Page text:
Girls meat milk dioxin warning
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POSTED AT 12:23 AM EDT Thursday, Jul. 3, 2003
Girls warned to cut back on meat, whole milk
By ANDRÉ PICARD
From Thursday's Globe and Mail
Girls should markedly cut back their consumption of red meat, poultry and whole milk to reduce their exposure to dioxin, a chemical that can build up in the body and, in their childbearing years, harm their babies, a U.S. scientific panel says.
The Institute of Medicine, in a report released yesterday, said that teaching girls to cut their fat intake is the most efficient way to reduce the risk to the next generation.
Dioxins are believed to cause developmental problems and increase susceptibility to cancer, but the levels at which they become dangerous are unclear.
"Because the risks posed by the amount of dioxins found in foods have yet to be determined, we are recommending simple, prudent steps to reduce dioxin exposure while data are gathered that will clarify the risks," said Robert Lawrence, the associate dean at the school of public health of Johns Hopkins University and chairman of the IOM committee that prepared the report.
Dioxins are chemical compounds produced when material is burned. They are ubiquitous in the environment, but accumulate in the fatty tissues of animals. People are exposed principally by eating animal fats, including beef, chicken, fatty fish, whole milk and eggs. The IOM committee said aboriginal people — including those in Canada's North — who eat a diet rich in wild game and fish are at particular risk, and should heed the counsel for girls to cut back on their fat intake.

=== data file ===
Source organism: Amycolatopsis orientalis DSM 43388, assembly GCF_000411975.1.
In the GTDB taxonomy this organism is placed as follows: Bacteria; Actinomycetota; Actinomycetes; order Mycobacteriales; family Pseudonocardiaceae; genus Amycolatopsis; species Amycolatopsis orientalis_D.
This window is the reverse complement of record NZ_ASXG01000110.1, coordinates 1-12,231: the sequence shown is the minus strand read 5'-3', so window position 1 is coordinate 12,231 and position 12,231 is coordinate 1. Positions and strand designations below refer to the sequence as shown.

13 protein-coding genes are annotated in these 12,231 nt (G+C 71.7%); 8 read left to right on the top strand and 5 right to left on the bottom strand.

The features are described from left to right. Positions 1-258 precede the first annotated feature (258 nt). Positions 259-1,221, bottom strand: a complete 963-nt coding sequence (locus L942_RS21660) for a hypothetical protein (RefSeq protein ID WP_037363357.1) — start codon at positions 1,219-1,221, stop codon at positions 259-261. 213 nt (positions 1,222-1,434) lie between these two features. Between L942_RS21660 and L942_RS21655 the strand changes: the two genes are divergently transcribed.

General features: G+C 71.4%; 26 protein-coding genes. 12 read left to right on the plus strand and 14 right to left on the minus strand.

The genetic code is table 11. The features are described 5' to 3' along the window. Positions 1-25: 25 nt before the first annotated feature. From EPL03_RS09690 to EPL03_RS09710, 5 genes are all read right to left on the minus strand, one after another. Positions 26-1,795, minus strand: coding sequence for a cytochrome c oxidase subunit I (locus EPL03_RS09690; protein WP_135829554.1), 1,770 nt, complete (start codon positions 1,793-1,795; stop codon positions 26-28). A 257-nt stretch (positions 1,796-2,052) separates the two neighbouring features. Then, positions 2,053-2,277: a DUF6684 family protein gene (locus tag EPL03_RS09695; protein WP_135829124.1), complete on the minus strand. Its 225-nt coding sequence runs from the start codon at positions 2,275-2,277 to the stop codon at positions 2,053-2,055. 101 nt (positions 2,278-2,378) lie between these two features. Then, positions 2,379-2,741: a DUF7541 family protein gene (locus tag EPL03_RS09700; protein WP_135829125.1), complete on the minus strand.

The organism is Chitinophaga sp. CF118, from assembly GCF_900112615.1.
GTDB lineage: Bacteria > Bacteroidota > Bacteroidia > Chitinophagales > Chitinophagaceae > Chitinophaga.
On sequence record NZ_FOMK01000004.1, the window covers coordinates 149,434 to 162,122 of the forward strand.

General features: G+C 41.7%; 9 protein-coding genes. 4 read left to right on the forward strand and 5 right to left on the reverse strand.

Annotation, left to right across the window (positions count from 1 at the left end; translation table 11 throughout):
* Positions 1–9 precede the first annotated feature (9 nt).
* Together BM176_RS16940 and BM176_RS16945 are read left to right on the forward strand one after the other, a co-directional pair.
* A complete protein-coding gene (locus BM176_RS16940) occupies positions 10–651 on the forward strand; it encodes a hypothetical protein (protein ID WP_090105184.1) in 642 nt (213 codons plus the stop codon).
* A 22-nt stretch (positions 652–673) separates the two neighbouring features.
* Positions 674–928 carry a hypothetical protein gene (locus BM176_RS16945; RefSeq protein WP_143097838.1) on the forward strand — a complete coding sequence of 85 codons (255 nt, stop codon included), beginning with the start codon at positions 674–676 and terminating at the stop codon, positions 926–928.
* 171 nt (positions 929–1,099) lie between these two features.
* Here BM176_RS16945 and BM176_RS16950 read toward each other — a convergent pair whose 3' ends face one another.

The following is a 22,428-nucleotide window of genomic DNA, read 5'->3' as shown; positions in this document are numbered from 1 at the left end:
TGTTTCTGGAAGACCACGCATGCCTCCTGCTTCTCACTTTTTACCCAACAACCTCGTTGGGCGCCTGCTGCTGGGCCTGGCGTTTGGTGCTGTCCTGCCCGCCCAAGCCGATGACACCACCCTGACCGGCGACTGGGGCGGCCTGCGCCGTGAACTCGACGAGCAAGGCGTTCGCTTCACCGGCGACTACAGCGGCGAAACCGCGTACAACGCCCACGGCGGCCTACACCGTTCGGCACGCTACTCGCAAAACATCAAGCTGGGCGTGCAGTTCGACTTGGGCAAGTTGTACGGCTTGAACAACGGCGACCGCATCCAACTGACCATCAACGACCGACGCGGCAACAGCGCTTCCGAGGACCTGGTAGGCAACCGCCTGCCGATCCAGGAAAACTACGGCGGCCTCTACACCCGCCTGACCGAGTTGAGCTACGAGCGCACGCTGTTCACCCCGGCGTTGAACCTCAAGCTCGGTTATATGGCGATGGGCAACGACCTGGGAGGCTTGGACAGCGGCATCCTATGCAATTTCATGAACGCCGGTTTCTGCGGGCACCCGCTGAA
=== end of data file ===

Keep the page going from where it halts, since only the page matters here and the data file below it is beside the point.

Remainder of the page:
The levels of dioxins in the breast milk of women in Canada's Far North is five-times higher than among women in the south.
Last year, the Canadian Food Inspection Agency tested food sold in Canadian supermarkets such as beef, pork and eggs and found dioxins and other carcinogenic chemicals in about 80 per cent of samples.
Dr. Lawrence said the committee cannot set acceptable levels of dioxin consumption for two reasons: The scientific evidence is lacking, and the tests to determine dioxin levels are extremely expensive. It can cost up to $1,000 to check a single piece of meat.
"We refrained from setting any risk-tolerance limits or mandatory cutoff points because it would have been cost prohibitive," he said.
In addition to having girls change their dietary habits, the committee also recommended that food companies and farmers increase their efforts to curb dioxin levels in food, notably by reducing the prevalence of dioxins in animal feed. The panel said additional research is needed to track the effects of dioxins on children.
Earlier this week, the U.S. Environmental Protection Agency reported that 150 kilograms of dioxins were released into the atmosphere in the United States in 2001, up from 100 a year earlier.
But, since the 1970s, dioxin levels have decreased sharply — by about 76 per cent according to the EPA.
Dioxin levels are also believed to have fallen in food, but breastfeeding rates have soared — dioxins accumulate in breast milk because it is fatty — meaning the risk to babies is actually greater.